As for East Lansing proper, yes it's not as big as Ann Arbor or Columbus. However, this insularity can be a strength. If you're going to the bar on a Friday night, chances are you're going to one of the 8 bars within a one block radius of each other. It's virtually impossible to hop to one to another and not run into someone you know. Although one could see this as a lack of choices for potables, I think it builds a community, a common language that might not be found in one of the schools with larger college towns -- even though there's a lot of chain restaurants (although the Peanut Barrel, Lou and Harry's, Crunchy's, and State Side Deli are all great food choices), the people are what make it special. And when you're sharing so many of the same experiences, a bond is built with your fellow students that made. That bond is what makes Michigan State in East Lansing so special to me, and why I'll always consider it as a hometown.
*Answer not valid if you went to Purdue.
I'd like to note that there is some irrational hatred between Purdue and Michigan State. Somebody needs to explain that one to me later. Anyhow, our voters were fairly even on this one. East Lansing had enough steam to get through Day 1, but just like other tournaments, one bad day can sink you.
Winner: Happy Valley 77-60
2. Ann Arbor vs. 7. Lincoln
No, this is not a matchup of which fanbase is more annoying on the interwebz. If we would have had open voting, however, it probably would have quickly turned into that (Every Cornhusker and Wolverine blog in the world would have linked here just to outdo each other). With that said, it is interesting. Both towns are different, and while the B1G isn't familiar with Lincoln yet, maybe it could pull the upset... maybe.
Up first is Zach Travis from Maize n Brew.
I don't know much about the rest of the Big Ten when it comes to each college town --- I've only ever spent time in East Lansing --- but after having lived in Ann Arbor for almost five years I feel safe saying that everyone else is competing for second place.
Ann Arbor has everything you could want in a college town. If you like spending time outdoors, take a walk through the Diag or up to Nichols Arboretum and sit under a shade tree or lay in the sun. The campus itself is a beautiful mix of architecture from Angell Hall to the Law Quad to the Michigan Union to Hatcher Graduate Library. If you are looking for a good meal you can't walk down Main street or State street without practically tripping over a great restaurant --- and that doesn't even include Zingerman's Deli, Angelo's Restaurant, BTB, or the 24-hour Fleetwood Diner. The bar scene is diverse with the more upscale Main street area contrasting the undergrad hangout on South University avenue, and if you're into live music check out The Blind Pig or The Ark, not to mention all the events the university puts on. Even in the dead of winter Ann Arbor is bustling with excitement and energy (wrapped in North Face fleece and designer scarves). Summer months are easygoing as students are gone and the city is just locals and a few summer-class holdovers that get to enjoy events like the Ann Arbor Art Fair and the Top of the Park Festival.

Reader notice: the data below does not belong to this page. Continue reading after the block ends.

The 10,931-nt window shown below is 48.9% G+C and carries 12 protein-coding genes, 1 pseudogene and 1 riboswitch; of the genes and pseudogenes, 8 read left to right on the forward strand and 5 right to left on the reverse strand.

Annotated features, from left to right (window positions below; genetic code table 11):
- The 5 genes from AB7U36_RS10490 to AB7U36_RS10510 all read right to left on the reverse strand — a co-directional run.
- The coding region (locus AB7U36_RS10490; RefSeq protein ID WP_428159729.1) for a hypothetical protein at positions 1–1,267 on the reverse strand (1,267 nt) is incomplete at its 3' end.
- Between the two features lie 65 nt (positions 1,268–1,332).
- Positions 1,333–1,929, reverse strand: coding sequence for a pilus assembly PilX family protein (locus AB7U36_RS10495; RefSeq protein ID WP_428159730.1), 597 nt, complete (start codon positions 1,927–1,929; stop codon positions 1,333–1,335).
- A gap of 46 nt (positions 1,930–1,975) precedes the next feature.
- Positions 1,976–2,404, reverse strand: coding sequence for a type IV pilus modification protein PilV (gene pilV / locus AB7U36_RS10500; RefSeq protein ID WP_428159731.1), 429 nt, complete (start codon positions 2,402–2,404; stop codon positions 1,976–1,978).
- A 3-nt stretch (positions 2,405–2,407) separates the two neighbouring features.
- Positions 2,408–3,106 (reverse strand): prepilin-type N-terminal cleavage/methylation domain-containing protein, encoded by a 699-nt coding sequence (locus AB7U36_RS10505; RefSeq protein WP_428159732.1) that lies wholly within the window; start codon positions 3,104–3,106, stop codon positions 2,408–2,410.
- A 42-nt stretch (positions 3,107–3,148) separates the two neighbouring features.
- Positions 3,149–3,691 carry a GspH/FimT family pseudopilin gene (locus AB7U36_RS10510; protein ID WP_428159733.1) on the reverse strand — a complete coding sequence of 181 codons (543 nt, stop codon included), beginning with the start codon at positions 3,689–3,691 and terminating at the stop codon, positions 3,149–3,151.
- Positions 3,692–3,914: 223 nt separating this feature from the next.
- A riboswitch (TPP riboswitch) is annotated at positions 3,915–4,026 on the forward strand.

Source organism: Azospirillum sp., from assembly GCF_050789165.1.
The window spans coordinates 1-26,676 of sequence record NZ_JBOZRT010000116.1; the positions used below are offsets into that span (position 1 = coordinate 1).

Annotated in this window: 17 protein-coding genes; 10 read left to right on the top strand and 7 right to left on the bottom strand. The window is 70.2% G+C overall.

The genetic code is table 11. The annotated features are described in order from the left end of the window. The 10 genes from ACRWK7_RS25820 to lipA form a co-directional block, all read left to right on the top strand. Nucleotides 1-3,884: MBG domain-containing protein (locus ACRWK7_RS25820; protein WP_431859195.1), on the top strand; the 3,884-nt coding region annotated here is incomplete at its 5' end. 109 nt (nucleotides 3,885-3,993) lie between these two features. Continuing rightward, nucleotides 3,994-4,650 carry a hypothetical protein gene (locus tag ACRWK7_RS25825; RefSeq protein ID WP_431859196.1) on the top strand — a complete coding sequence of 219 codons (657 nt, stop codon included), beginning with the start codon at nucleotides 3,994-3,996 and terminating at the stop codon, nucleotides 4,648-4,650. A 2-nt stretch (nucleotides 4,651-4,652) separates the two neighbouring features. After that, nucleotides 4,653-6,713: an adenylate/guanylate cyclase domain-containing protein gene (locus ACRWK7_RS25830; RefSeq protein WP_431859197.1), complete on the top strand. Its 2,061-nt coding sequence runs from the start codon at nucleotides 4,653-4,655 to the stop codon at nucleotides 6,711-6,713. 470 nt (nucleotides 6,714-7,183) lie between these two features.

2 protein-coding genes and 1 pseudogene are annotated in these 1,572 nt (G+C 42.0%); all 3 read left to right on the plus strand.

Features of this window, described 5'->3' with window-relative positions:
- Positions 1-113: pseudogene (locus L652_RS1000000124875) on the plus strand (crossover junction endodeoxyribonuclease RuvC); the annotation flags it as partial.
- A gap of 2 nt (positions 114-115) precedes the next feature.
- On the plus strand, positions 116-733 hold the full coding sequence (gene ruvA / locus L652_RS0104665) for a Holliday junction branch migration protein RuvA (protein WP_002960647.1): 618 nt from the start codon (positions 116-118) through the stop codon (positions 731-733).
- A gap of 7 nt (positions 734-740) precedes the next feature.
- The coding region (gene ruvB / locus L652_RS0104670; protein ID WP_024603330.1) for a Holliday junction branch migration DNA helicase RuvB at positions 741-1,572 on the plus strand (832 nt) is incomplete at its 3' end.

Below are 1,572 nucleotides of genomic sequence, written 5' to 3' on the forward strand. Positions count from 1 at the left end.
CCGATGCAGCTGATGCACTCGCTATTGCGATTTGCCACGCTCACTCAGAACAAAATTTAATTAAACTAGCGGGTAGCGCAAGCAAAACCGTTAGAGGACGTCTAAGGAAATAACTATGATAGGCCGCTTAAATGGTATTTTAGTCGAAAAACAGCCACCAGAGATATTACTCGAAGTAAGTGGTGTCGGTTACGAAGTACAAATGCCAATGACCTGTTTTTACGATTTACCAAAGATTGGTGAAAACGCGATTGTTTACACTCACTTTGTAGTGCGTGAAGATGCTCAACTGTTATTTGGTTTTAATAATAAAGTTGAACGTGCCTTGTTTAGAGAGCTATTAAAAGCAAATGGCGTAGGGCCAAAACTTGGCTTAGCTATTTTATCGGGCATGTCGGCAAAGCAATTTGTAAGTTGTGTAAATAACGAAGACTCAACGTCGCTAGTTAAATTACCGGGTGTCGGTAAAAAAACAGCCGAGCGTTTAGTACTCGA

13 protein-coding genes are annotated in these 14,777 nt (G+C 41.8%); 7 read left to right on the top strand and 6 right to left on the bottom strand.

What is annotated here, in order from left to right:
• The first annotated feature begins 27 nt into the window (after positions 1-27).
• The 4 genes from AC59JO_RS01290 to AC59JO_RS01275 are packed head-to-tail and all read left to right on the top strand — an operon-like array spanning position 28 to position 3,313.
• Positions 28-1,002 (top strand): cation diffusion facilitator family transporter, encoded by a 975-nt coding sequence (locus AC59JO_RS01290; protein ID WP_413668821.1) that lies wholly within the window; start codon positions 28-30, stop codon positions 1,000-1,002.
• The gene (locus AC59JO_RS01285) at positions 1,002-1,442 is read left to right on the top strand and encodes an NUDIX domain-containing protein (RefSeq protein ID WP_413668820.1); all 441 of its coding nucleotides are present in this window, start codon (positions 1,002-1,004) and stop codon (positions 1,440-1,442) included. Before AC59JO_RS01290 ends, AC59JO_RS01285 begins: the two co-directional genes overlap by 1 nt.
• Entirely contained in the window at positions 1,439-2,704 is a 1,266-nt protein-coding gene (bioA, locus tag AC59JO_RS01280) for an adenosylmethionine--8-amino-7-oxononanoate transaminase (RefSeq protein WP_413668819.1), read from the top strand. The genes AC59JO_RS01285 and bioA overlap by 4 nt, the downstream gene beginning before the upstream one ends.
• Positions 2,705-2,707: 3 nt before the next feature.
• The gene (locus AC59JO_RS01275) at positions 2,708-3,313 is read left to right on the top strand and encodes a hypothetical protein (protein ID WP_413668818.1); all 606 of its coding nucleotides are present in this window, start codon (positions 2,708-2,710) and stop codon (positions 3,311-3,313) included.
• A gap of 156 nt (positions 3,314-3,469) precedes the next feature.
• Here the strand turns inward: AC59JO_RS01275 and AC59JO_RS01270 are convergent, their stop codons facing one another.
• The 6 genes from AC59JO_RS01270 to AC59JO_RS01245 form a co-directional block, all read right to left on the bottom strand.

But nothing beats Ann Arbor on game days. Students slowly move through central campus and pack State street at house parties and fraternities. Car park on lawns, people set up tailgate parties anywhere there is an open slab of concrete or patch of grass, and the university golf course gets overrun by tailgaters; a city turned into one giant party. The mass of maize and blue clad students and fans moves down Hoover street toward Michigan Stadium --- the biggest, and dare I say best, college stadium in the country. After the game most of the crowd makes its way back to the bars and restaurants to celebrate the win* late into the night.
I can sympathize with Brady Hoke when he said he would walk to Ann Arbor to take the Michigan job. Just thinking about how great the city is makes me want to start walking back there right now.
*(During the Rich Rodriguez years change that to "drown their sorrows").
Aaaand to weigh in on Lincoln... me again (we're pushing 3500 words, we're going to make this quick):
There is not a lot I can say about Lincoln that I didn't say the first time. I can really try to drive home the point that the facilities and campus are top notch, the fans are awesome to hang out with, and that between Lincoln and Omaha, you have proximity to a lot of excellent food, drinks, music, and culture. I could also talk about how Lincoln backs up to a pretty neat downtown, has the right mix of bigger city and small town, and has more than enough bars and house parties to keep you busy as a college kid and an adult.
Memorial is top notch, the new Basketball Facility is going to be amazing, the Volleyball Matches are crazy, the Baseball field is unmatched at the college level, and with the money we all hope to get from the B1G, those venues will continue to get better. No matter what the event is, Lincoln will do everything it can to make fans feel at home, are properly imbibed, and full on all manners of Nebraska raised beef. There is just something hard to describe until you have properly experienced it. I promise that even Iowa fans can have fun in Lincoln if they try. It may not be a tailgating Mecca, but gameday in Lincoln has some serious upside.
Of course, the reality is that in a competition against Ann Arbor, a town that is given huge props for having the ginormous stadium, huge college feel, and better everything in comparison to Lincoln, much of this is for naught. Don't get me wrong, I can see the allure, but don't sell Lincoln short. We may be one of the smallest campuses and Lincoln is a relative unknown, but once you get the lay of the land, you're going to really come to appreciate the trips out here... even for basketball (if for nothing else but the absolute beatdown you'll lay on the Huskers... ugh).
This was never really in question. While there were a couple of pity votes and Ann Arbor put its second string in at the end, this match was just like last year's football game... ugly.
Winner: Ann Arbor 95-52